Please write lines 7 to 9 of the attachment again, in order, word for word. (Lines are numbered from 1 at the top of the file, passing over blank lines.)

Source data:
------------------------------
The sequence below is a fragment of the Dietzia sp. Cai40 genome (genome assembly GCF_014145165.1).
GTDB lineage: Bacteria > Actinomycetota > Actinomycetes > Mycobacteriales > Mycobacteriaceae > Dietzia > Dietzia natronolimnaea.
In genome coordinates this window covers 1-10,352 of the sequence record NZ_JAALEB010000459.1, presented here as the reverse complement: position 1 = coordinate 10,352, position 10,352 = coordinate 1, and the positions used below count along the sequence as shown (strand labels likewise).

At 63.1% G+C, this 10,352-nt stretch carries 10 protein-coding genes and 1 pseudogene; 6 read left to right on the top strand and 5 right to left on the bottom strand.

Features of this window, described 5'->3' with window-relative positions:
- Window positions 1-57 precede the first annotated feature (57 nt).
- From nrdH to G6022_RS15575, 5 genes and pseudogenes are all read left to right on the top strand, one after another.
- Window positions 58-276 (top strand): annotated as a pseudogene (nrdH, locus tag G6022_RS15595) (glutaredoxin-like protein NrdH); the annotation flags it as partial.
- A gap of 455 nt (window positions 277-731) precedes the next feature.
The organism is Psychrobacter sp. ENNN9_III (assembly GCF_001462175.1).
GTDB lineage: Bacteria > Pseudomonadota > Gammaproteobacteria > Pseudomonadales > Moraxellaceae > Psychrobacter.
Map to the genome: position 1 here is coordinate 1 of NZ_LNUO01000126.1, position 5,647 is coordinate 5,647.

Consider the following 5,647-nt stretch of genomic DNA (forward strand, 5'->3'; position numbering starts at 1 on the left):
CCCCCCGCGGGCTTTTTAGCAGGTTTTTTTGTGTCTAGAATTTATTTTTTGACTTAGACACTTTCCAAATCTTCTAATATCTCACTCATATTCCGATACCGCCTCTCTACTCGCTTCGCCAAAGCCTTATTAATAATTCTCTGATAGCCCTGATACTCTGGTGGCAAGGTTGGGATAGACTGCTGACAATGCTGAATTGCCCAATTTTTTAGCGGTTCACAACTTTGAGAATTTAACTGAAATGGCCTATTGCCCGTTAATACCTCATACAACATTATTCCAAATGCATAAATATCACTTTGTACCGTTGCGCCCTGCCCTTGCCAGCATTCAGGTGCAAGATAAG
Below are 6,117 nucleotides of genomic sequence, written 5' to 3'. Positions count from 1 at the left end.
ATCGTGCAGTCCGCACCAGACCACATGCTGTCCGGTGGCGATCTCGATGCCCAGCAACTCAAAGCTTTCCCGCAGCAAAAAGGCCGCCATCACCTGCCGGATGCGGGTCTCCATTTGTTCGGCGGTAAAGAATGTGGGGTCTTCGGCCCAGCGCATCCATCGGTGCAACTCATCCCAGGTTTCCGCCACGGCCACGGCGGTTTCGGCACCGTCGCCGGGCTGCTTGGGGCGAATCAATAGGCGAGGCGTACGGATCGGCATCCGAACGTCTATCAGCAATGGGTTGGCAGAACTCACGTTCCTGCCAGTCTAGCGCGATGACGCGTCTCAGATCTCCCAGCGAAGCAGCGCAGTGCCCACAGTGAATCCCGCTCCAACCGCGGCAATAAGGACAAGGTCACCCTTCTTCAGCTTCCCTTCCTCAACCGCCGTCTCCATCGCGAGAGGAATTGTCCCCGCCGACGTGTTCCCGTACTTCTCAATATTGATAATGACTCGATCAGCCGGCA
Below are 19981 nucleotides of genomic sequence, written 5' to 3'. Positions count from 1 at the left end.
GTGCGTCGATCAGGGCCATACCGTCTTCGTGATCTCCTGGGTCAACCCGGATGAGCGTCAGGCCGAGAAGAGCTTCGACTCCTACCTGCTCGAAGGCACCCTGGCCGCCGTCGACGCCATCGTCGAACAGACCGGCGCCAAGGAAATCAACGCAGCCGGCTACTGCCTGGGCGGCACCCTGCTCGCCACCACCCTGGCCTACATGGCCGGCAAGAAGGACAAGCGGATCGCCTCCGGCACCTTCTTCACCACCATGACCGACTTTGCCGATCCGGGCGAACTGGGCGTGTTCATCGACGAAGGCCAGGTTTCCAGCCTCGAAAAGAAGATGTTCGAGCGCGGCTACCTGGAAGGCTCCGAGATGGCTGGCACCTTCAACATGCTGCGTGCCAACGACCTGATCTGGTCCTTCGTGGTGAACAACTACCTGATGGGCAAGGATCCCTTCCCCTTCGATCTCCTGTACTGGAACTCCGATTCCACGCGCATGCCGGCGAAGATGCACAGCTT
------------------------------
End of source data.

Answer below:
- From nrdH to G6022_RS15575, 5 genes and pseudogenes are all read left to right on the top strand, one after another.
- Window positions 58-276 (top strand): annotated as a pseudogene (nrdH, locus tag G6022_RS15595) (glutaredoxin-like protein NrdH); the annotation flags it as partial.
- A gap of 455 nt (window positions 277-731) precedes the next feature.